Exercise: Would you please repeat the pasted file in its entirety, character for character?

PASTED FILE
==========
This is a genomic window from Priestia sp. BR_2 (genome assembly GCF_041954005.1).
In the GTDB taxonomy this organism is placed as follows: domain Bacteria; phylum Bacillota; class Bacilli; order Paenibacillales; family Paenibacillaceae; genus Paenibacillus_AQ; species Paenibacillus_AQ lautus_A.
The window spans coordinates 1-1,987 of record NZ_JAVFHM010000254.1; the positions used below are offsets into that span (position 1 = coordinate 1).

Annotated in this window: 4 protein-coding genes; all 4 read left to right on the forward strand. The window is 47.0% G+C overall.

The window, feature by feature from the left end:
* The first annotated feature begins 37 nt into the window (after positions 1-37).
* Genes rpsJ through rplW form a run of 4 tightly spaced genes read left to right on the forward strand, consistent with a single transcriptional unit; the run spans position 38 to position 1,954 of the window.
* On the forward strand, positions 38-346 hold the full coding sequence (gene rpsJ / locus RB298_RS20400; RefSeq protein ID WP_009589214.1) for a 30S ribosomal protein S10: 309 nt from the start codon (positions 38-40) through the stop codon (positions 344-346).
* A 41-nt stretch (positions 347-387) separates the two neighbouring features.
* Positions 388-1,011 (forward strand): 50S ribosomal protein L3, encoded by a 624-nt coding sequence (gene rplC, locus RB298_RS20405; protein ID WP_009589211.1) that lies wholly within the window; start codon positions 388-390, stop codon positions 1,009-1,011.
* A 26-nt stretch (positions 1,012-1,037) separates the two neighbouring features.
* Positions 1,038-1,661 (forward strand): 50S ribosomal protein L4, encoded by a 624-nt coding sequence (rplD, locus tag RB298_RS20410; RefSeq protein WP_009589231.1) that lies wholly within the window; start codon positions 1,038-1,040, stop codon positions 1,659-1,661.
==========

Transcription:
This is a genomic window from Priestia sp. BR_2 (genome assembly GCF_041954005.1).
In the GTDB taxonomy this organism is placed as follows: domain Bacteria; phylum Bacillota; class Bacilli; order Paenibacillales; family Paenibacillaceae; genus Paenibacillus_AQ; species Paenibacillus_AQ lautus_A.
The window spans coordinates 1-1,987 of record NZ_JAVFHM010000254.1; the positions used below are offsets into that span (position 1 = coordinate 1).

Annotated in this window: 4 protein-coding genes; all 4 read left to right on the forward strand. The window is 47.0% G+C overall.

The window, feature by feature from the left end:
* The first annotated feature begins 37 nt into the window (after positions 1-37).
* Genes rpsJ through rplW form a run of 4 tightly spaced genes read left to right on the forward strand, consistent with a single transcriptional unit; the run spans position 38 to position 1,954 of the window.
* On the forward strand, positions 38-346 hold the full coding sequence (gene rpsJ / locus RB298_RS20400; RefSeq protein ID WP_009589214.1) for a 30S ribosomal protein S10: 309 nt from the start codon (positions 38-40) through the stop codon (positions 344-346).
* A 41-nt stretch (positions 347-387) separates the two neighbouring features.
* Positions 388-1,011 (forward strand): 50S ribosomal protein L3, encoded by a 624-nt coding sequence (gene rplC, locus RB298_RS20405; protein ID WP_009589211.1) that lies wholly within the window; start codon positions 388-390, stop codon positions 1,009-1,011.
* A 26-nt stretch (positions 1,012-1,037) separates the two neighbouring features.
* Positions 1,038-1,661 (forward strand): 50S ribosomal protein L4, encoded by a 624-nt coding sequence (rplD, locus tag RB298_RS20410; RefSeq protein WP_009589231.1) that lies wholly within the window; start codon positions 1,038-1,040, stop codon positions 1,659-1,661.